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Well, that's the million-dollar question. For a couple of months, we've been expecting that Trump and Kim would meet. And then the date was set for June 12 in Singapore. But things then kind of went a little bit rocky, and it looked like the summit might not happen.
At the moment, American diplomats and their North Korean counterparts are meeting in Singapore in the Demilitarised Zone between North Korea and South Korea and also in New York to try and make this happen. So we think at the moment that it will go ahead, but anything could happen at any point.
His name is Kim Yong-chol, and he is the vice-chairman of the Workers' party of North Korea. He is a very close and trusted aide to Kim Jong Un, the North Korean leader. And he is the highest level North Korean official to visit America in almost 20 years, which is hugely significant.
He landed in New York over the last 24 hours and on Wednesday afternoon he's expected to meet Mike Pompeo, the US secretary of state. So this is one of the key meetings that's going on to try and pave the groundwork for a summit between Donald Trump and Kim Jong Un.
Well, that's again a huge question as to whether that's attainable. So the US wants complete, verifiable denuclearisation of the Korean peninsula, which essentially at this point means North Korea. Now, the question is whether Donald Trump is going for a big bang type deal, where North Korea agrees to give everything up straight away in return for economic aid, relief from sanctions, and crucially a security guarantee that the US will not attack North Korea.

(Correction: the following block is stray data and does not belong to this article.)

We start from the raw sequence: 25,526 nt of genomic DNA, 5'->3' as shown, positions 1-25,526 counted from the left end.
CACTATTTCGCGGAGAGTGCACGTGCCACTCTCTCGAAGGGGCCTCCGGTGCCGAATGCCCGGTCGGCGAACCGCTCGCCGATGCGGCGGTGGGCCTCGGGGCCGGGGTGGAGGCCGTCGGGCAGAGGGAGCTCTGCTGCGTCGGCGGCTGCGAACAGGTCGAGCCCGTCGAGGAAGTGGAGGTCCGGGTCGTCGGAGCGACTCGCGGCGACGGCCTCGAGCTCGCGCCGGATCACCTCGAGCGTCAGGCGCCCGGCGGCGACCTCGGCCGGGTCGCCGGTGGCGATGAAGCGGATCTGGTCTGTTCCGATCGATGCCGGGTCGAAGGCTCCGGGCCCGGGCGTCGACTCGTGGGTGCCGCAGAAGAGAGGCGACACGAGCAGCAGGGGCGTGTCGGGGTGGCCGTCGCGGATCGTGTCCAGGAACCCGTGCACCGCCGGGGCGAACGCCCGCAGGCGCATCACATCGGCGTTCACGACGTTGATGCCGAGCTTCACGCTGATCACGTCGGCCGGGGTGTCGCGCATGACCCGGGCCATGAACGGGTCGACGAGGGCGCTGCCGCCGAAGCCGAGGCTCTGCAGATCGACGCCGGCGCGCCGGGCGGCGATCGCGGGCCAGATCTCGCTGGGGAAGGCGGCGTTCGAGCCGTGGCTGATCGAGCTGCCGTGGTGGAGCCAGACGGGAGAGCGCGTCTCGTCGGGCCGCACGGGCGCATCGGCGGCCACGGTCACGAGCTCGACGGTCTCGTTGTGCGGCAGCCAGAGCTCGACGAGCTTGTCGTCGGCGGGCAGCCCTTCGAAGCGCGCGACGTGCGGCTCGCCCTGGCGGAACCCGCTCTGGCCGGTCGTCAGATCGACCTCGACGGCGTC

But the North Koreans aren't going to want to give everything up straight away, because then they lose their leverage. And so the question is, are the North Koreans going to try and go for a more gradual staged process over a number of months or a number of years, where they will be rewarded at each turn when they do something?
I think there's probably a big gap between the American side and the North Korean side. And one of the things that Mike Pompeo and Kim Yong-chol are trying to work out in addition to the other teams, is whether they can get to the same page on this.
Many analysts think it's highly unlikely that Kim will give up his nuclear weapons, whereas a few people think that he's decided that now that he's shown his people that he can - he has nuclear weapons that potentially could hit America, that he now wants to move on to economic modernisation. And therefore, he needs to get relief from US sanctions. But that really is the big question that we're trying to get the answer to at the moment.